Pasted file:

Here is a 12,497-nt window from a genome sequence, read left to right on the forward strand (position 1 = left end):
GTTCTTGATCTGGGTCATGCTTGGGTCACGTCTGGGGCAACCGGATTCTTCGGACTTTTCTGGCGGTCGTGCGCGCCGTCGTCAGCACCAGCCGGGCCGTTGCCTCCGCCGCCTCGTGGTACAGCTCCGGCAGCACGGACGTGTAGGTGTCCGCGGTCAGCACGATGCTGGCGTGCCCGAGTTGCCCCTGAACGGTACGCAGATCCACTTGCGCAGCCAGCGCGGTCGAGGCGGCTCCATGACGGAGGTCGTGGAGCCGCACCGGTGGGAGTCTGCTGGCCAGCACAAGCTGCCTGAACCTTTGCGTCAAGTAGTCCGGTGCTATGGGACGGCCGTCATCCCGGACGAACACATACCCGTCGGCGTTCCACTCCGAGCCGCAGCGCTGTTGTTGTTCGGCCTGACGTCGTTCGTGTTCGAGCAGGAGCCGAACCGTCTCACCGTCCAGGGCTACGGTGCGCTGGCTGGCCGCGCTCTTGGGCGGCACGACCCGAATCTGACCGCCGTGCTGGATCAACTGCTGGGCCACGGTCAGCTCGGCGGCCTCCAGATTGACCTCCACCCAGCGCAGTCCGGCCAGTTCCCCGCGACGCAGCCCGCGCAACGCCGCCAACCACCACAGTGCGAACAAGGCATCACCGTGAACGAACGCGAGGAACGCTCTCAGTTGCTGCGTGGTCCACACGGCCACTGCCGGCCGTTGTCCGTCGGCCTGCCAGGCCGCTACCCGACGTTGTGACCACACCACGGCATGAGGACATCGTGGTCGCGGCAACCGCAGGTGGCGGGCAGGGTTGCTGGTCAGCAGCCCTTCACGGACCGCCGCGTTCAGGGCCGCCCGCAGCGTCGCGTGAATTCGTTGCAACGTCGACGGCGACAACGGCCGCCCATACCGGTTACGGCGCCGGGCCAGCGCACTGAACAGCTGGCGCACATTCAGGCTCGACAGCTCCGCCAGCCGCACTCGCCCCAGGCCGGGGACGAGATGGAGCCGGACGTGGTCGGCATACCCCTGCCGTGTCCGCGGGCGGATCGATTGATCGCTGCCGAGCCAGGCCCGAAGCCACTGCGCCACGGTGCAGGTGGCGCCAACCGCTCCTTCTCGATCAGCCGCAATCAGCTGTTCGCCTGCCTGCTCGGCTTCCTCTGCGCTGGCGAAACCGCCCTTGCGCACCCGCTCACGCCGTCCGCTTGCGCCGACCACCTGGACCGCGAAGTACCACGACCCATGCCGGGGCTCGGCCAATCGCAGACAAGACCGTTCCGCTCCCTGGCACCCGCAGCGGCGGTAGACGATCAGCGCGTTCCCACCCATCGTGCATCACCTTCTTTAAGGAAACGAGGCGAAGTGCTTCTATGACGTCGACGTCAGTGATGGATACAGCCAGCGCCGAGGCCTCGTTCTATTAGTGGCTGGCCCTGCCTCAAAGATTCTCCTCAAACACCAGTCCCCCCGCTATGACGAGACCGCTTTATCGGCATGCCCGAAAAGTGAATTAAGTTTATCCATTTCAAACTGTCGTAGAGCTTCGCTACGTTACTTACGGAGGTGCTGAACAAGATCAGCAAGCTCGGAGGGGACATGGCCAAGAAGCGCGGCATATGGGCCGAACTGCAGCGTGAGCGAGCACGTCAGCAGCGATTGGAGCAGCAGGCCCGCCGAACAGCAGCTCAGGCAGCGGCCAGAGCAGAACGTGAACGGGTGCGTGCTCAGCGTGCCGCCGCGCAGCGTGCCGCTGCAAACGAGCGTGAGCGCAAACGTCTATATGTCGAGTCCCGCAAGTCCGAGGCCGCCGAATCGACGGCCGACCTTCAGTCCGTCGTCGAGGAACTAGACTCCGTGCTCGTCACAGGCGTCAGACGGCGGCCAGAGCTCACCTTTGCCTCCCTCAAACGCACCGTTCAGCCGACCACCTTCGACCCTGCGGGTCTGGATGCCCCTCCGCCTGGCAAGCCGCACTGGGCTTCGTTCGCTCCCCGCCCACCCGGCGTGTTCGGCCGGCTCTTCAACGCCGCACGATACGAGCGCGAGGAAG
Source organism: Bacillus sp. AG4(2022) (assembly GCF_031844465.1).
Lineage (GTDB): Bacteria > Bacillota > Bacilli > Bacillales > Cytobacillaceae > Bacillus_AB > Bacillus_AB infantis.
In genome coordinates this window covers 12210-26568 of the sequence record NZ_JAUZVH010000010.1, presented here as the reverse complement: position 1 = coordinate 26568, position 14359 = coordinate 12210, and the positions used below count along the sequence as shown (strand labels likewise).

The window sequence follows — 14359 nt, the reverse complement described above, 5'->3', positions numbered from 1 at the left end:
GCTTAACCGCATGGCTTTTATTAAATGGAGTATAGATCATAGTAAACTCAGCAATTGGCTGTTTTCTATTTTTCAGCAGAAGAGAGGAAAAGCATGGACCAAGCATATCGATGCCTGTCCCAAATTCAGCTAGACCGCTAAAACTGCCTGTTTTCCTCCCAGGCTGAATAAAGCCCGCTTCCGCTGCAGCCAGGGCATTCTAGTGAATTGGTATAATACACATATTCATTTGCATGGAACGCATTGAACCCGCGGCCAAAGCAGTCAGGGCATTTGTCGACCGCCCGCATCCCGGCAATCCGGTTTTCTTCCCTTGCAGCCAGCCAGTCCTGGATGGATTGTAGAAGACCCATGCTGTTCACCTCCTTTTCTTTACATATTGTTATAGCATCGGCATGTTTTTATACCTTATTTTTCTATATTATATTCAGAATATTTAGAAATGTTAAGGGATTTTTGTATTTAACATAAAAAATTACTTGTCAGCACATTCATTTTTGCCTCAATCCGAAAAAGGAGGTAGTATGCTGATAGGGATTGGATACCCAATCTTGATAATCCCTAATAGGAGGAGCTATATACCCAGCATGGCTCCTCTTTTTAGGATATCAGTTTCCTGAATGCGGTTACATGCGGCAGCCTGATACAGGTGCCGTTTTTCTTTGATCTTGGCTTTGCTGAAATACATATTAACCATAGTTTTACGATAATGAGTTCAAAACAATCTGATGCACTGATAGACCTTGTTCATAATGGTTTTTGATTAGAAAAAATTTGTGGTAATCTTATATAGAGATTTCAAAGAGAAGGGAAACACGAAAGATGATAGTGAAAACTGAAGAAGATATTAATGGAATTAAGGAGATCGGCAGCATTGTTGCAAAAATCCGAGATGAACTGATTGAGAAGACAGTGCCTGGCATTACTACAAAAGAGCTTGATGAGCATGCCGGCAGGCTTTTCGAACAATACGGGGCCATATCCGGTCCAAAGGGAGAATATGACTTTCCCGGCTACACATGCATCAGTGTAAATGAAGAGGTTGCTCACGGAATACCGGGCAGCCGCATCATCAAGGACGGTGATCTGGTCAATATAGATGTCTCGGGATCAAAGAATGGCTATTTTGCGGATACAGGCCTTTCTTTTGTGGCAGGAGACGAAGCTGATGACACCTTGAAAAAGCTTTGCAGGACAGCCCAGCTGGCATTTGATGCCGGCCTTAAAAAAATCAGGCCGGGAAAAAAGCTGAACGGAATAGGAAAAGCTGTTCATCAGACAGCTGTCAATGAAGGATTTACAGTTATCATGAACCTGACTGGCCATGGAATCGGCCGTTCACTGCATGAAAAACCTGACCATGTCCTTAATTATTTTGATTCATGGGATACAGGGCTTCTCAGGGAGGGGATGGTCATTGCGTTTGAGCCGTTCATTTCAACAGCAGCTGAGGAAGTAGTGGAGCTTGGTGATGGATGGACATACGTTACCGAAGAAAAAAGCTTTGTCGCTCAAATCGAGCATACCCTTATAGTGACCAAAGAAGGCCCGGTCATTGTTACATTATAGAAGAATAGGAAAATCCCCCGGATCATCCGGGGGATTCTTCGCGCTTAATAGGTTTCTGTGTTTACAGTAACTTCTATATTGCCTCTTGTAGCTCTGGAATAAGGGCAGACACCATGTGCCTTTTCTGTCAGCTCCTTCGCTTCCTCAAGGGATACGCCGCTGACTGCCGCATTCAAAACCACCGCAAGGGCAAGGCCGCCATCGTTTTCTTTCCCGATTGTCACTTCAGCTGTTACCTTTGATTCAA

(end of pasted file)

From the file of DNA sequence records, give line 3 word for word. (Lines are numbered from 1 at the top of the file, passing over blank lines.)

Source organism: Bacillus sp. AG4(2022) (assembly GCF_031844465.1).